So in 2016, I wrote a maxscript to constrain humanoid characters to 3ds Max bipeds for easier animation. Every once and awhile, I get someone asking me for the script and some questions regarding it, so I decided to write a post about it for the future.
Here are two videos demonstrating how it works and its setup:
A quick summary:
- What this script does:
- Builds a biped, sizing it to fit a specified character
- Uses Orientation Constraints to drive the original rig’s bones to the biped
- What this script does NOT do:
- Require new reskinning or transfer of the original rig’s skinning, which often causes issues.
- Transfer .fbx animations — or any kinds for that matter — to the biped. This is JUST for the rig itself.
Why write a script like this? Well, for one I’m old-fashioned. I’ve always liked the 3ds Max’s biped. It’s not perfect, a little buggy; however, I’ve felt it gets the job done and has a lot of extra features — saving poses, postures, animations, etc. — that writing on my own would be rather time-consuming. Additionally, exporting just the biped itself can be rather problematic as it sometimes moves bone objects, which causes issues with animation retargeting since that is focused more on rotation. Since this original rig is preserved and only driven by Orientation Constraints from the biped, this is less of a problem.
Then, despite the fact other character creator tools such as Mixamo supplied rig to biped scripts, though scripts never quite worked as well as I would want, often deforming the original mesh or rig and causing unforeseen issues.
Firstly, you can download the script here. Note, this script was written for 3ds Max 2016 but has also been tested in 2017.
Unzip the downloaded file and run the .ms file. You should then see the following window:
There are two columns. The left column, Biped Bones, is for all of the biped bones that’ll be created; the right column, Character Bones, is for the bones in the original rig. Note, there are 2 neck bones and 3 spines in the left column; however, the 2nd neck joint and 3rd spine joint do not need to be defined and are prefaced with [IGNORE]. When this was written, it was for one specific rig that used 3 spine joints and 2 neck joints; however, since this caused issues with Unity, I decided to remove those; thus enabling it to work on more humanoid rigs. Unity can now handle a 3rd spinal joint, but still doesn’t use a 2nd neck joint in its default, humanoid rigs.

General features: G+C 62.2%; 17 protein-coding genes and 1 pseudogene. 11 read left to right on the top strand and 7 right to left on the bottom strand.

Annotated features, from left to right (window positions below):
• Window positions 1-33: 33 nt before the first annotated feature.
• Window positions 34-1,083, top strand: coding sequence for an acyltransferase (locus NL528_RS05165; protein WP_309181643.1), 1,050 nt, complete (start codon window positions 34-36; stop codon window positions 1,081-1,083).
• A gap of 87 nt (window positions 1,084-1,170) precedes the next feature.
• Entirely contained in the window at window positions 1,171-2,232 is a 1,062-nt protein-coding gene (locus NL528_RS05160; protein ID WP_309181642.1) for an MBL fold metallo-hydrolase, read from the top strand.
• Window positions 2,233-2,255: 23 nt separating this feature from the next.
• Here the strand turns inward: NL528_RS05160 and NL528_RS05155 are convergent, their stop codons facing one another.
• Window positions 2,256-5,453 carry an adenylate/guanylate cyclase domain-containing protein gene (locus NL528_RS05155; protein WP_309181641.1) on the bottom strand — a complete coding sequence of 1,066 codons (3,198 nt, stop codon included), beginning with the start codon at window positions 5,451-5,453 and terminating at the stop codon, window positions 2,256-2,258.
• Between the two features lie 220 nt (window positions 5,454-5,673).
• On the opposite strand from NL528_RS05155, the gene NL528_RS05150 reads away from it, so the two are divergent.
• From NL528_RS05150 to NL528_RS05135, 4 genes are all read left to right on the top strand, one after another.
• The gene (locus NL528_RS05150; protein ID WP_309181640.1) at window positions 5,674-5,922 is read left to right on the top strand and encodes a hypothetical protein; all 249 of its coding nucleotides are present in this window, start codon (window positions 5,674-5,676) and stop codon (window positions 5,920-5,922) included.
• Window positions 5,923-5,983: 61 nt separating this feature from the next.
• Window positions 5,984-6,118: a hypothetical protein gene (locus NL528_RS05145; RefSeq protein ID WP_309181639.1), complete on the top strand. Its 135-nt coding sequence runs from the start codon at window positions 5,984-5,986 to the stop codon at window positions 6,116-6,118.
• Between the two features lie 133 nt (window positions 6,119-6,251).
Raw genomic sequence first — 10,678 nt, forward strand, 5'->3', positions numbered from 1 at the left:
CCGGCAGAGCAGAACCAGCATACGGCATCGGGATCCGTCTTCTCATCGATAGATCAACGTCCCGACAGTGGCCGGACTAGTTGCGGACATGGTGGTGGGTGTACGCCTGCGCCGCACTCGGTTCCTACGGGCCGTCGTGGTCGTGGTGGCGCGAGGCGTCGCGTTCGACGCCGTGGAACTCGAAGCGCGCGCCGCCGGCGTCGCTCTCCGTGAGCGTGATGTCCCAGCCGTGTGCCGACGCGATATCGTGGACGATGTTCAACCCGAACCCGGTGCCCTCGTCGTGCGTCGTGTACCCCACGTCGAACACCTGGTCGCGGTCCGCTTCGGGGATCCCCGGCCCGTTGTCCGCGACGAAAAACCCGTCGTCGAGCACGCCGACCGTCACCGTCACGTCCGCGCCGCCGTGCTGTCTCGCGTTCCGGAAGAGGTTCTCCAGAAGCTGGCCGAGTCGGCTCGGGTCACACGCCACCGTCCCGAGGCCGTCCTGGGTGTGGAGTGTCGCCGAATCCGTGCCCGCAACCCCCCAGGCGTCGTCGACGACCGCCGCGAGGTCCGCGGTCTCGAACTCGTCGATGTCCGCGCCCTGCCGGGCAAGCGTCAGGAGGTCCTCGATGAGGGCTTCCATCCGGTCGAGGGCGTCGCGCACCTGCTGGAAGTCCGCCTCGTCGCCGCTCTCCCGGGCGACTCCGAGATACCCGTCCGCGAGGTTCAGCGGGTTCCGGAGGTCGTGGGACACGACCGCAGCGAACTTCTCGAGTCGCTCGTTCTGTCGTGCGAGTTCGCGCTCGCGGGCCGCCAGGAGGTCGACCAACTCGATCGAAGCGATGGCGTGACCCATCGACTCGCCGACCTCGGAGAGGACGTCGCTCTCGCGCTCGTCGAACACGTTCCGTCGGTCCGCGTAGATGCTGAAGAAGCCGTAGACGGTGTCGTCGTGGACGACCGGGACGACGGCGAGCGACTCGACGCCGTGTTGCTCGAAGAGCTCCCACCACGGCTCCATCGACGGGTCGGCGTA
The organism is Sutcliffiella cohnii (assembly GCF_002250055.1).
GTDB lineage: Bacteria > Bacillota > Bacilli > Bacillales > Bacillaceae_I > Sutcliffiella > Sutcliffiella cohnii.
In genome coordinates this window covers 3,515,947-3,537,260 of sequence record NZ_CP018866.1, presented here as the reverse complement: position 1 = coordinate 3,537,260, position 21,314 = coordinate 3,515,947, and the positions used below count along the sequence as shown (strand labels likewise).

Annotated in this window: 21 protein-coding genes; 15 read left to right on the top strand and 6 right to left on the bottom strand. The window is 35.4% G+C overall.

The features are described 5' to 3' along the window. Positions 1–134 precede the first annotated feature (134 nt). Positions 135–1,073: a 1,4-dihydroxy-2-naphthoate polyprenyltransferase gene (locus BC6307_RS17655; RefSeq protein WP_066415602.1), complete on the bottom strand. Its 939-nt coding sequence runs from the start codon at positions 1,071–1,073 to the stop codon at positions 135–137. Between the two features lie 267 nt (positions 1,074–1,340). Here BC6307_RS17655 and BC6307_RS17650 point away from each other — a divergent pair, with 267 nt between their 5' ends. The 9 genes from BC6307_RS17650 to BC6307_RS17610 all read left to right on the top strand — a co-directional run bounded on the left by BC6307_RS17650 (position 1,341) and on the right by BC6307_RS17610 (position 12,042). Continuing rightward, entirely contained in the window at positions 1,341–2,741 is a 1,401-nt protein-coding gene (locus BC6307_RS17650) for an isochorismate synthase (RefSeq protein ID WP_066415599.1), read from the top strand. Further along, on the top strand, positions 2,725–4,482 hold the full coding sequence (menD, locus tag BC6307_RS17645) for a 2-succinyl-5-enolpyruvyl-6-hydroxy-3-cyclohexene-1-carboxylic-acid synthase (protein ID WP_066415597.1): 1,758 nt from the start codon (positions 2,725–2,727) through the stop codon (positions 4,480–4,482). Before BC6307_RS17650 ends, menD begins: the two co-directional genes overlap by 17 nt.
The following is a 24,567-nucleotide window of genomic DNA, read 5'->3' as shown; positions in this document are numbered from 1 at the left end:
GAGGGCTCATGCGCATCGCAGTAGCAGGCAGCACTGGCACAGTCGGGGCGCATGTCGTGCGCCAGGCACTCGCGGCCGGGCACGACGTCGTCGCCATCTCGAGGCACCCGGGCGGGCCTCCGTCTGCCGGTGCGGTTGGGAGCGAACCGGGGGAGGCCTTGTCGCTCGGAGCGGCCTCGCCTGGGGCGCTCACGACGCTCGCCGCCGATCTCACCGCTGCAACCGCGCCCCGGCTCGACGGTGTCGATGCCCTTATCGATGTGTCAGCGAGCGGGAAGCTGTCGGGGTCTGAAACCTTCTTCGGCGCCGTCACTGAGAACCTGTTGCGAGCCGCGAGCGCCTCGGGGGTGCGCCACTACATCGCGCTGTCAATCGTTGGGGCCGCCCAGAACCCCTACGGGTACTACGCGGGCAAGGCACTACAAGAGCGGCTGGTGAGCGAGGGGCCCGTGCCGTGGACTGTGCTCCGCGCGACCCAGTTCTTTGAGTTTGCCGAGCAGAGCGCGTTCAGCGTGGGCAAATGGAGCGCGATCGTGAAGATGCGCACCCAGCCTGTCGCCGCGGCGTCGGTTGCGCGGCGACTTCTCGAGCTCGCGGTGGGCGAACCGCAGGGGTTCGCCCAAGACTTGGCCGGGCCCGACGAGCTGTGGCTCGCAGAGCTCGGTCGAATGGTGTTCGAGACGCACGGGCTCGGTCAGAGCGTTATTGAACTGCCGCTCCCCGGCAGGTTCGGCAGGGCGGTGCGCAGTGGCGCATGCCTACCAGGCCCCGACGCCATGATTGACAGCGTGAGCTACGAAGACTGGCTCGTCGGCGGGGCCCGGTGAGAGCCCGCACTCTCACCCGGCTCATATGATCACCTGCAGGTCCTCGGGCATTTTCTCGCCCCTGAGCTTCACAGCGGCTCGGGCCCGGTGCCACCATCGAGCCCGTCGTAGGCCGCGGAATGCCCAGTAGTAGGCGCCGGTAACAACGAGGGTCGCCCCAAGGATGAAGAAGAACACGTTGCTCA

To start populating the right column, click the row you want to define and then click the bone / node you’d like to associate with the biped bone. It’s a bit tedious. There are two buttons for saving and loading, Save Selection Set and Load Selection Set, respectively, that can help a bit. If you know the names or they are named in a way that can be populated quickly through copy-and-paste, this can be done by saving a text file, updating it, and then reloading it. In the .zip, there are two examples of these files; they are setup for use with iClone Character Creator 1 rigs.
Once the right column has been populated properly, the Validate Bones button will check to make sure the bone slots are all assigned. This will also show a pop-up for any bones that are missing. Warning: This’ll generate a pop-up for every missing bone.
If all bones have been signed, click the Build Biped button. This will generate a biped that’ll match the size of the original rig. You do not need to, but it is suggested to then rotate the biped as closely to the original rig.
Then, the Build Helper Rig button will create a new rig that is identical to the original rig except it’s bone orientation will match the biped’s, meaning the up, forward, and right axes will match the biped’s. This is important for the next step. Essentially, an early thought for this experiment was to: